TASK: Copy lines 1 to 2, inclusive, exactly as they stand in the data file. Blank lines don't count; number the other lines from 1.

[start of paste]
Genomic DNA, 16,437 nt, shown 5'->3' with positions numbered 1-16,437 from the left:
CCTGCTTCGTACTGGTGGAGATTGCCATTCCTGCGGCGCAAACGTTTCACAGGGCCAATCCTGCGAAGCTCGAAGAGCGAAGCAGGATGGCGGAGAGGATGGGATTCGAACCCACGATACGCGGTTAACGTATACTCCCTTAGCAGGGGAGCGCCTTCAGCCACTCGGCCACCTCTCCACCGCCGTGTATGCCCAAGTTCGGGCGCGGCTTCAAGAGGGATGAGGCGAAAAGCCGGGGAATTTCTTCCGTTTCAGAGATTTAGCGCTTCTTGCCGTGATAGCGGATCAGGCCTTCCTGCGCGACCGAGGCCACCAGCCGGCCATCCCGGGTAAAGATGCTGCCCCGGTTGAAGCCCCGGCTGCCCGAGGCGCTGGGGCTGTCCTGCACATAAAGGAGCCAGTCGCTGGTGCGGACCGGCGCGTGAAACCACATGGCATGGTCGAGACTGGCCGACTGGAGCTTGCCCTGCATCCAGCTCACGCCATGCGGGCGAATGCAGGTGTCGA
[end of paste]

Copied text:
Genomic DNA, 16,437 nt, shown 5'->3' with positions numbered 1-16,437 from the left:
CCTGCTTCGTACTGGTGGAGATTGCCATTCCTGCGGCGCAAACGTTTCACAGGGCCAATCCTGCGAAGCTCGAAGAGCGAAGCAGGATGGCGGAGAGGATGGGATTCGAACCCACGATACGCGGTTAACGTATACTCCCTTAGCAGGGGAGCGCCTTCAGCCACTCGGCCACCTCTCCACCGCCGTGTATGCCCAAGTTCGGGCGCGGCTTCAAGAGGGATGAGGCGAAAAGCCGGGGAATTTCTTCCGTTTCAGAGATTTAGCGCTTCTTGCCGTGATAGCGGATCAGGCCTTCCTGCGCGACCGAGGCCACCAGCCGGCCATCCCGGGTAAAGATGCTGCCCCGGTTGAAGCCCCGGCTGCCCGAGGCGCTGGGGCTGTCCTGCACATAAAGGAGCCAGTCGCTGGTGCGGACCGGCGCGTGAAACCACATGGCATGGTCGAGACTGGCCGACTGGAGCTTGCCCTGCATCCAGCTCACGCCATGCGGGCGAATGCAGGTGTCGA